We moved to the next hall. This one was huge and the most interesting one. There was this huge wooden casket. painted. with symbols . with Hieroglyphs. This could hold the dead. 

On one side was painted a pair of eyes and a doorway. This was to enable the body inside to "look" outside (at the sun?) .  The inside of the casket had religious text written and depicted . On the base of the casket were directions and maps of pathways and waterways too, which would enable the body/soul inside to find its way out. Find its way back. The casket was so ancient and yet the writings and paint was so clear, clean . The casket was of thick heavy wood. It is such a reaal and a  tangible link to the past of so many thousands of years ago. This fascinated me so much... But there were more thrilling exhibits ahead.

The ancient Egyptians had their unique beliefs about death and the  life after. This hall and the other exhibits here talked about the process of embalming.It  unsettled me a bit. 

Different types of oils were rubbed on the body. 7 of them. On display were lengths of fabric that were used for mummification. To preserve the body .Some organs which culd decay or putrefy were removed. The brain, the digestive organs , the lungs..... These werent discarded. There were urns displayed which held these. Before the urns came into use , they would wrap these organs and store them in a closet along with the body. and in times before this practise, they would place the wrapped bundle between the deceased's legs and then mummify him. The organs in the body were removed by making an incision in the abdomen and the incision was covered with a small metal plate .The plate was carved with the eye of their god. to whom the responsibility of the deceased was now entrusted. More charms, amulets were placed and the body was then  swathed in fabric and layers of resin. much like the process of plastering.This process took about 40 days they say. Once the body was mummyfied they would adorn it with Hieroglyphs and religious symbols.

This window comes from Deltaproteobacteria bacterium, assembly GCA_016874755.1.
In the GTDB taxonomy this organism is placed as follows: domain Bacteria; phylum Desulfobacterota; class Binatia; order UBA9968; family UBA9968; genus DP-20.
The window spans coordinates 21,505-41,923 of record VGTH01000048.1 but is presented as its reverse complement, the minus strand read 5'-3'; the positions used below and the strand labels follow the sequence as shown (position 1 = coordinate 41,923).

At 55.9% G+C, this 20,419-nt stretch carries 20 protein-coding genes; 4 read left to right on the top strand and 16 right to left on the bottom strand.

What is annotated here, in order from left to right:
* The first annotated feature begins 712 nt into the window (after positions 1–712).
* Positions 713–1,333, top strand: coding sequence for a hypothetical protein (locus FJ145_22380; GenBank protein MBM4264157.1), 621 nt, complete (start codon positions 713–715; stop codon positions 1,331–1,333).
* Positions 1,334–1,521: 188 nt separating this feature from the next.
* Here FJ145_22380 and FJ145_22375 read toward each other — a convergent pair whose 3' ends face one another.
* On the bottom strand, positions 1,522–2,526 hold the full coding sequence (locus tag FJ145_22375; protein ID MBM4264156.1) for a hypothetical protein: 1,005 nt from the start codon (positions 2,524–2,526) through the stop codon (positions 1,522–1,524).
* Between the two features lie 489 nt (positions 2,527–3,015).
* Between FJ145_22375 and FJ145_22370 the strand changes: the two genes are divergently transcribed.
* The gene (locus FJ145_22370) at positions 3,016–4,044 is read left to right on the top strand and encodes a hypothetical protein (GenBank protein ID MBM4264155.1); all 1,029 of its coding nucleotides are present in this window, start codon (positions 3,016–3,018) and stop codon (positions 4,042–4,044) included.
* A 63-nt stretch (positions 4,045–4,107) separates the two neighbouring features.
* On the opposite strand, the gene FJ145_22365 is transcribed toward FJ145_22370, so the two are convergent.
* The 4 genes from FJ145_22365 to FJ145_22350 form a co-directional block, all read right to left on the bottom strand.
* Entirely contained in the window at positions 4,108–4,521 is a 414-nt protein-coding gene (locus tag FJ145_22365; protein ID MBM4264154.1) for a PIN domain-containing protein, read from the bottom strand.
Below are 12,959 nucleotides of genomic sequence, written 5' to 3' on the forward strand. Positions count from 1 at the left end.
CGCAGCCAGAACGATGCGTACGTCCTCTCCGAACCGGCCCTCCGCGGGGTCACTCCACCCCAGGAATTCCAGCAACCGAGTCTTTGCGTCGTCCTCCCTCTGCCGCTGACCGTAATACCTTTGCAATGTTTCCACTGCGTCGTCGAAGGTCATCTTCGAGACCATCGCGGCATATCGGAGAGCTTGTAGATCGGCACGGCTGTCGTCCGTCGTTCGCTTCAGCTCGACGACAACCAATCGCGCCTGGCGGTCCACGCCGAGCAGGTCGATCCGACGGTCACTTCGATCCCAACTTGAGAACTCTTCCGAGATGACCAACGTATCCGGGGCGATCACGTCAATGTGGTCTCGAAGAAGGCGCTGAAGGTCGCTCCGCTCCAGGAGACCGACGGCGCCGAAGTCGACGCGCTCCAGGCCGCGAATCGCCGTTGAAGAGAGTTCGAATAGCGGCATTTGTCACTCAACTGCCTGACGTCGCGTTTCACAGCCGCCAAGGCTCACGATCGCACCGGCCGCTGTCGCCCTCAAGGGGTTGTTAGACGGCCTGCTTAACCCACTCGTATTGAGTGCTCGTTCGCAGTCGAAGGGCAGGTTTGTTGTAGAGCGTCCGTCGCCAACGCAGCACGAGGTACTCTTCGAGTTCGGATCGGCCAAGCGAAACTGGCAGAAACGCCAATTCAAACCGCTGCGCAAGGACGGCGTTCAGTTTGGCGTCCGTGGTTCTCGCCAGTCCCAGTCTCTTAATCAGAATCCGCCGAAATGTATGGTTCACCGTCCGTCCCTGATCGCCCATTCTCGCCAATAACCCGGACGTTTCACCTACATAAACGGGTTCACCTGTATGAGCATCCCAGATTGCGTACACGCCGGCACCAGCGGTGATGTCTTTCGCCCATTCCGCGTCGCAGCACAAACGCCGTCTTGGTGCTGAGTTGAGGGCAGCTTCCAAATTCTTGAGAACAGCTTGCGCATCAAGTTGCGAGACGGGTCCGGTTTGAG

The mummy and wooden coffin of the Egyption priest Nesperrenub in its cartonnage case and an array of funerary objects is also on display .

Also there is another mummy , that of an adult and out of the cartonnage case. This one is almost eerie.  A tall well built figure swathed in fabric frm head to toe lying in the glass display case.

Then there is one more mummy - that of a young girl.

The mummy of the Egyptian priest Nesperennub - this is the one they talk abt in the 3D movie. Unwrapping the muumy almost always destroys it they say. So they have CT scanned it and examined it. This is a very very interesting film and the 3D effects are phenomenal. The way they have used this 3D technology to bring to us the facts is just...... well Ihave no words. OK , let me try. As they examine each part , from the skull to the entire body, the 3 D effects bring those so close to almost feel u are the one holding it and examining it closely. they have tried to rebuild the face of that priest from the skull and attempted to recreate his life and death

It is an experience, an amazing one. The information on the boards on the walls and the descriptions of each exhibit in each glass cabinet is  educative and  informatiive.

One can't help going back in time...........I did.  Proof attached

Return of the Reading Bug

It happened,

and I hope the good times last.

Am on a high,
a smile on my mug.

Want to go slow.
am wary.

But can't seem to help myself.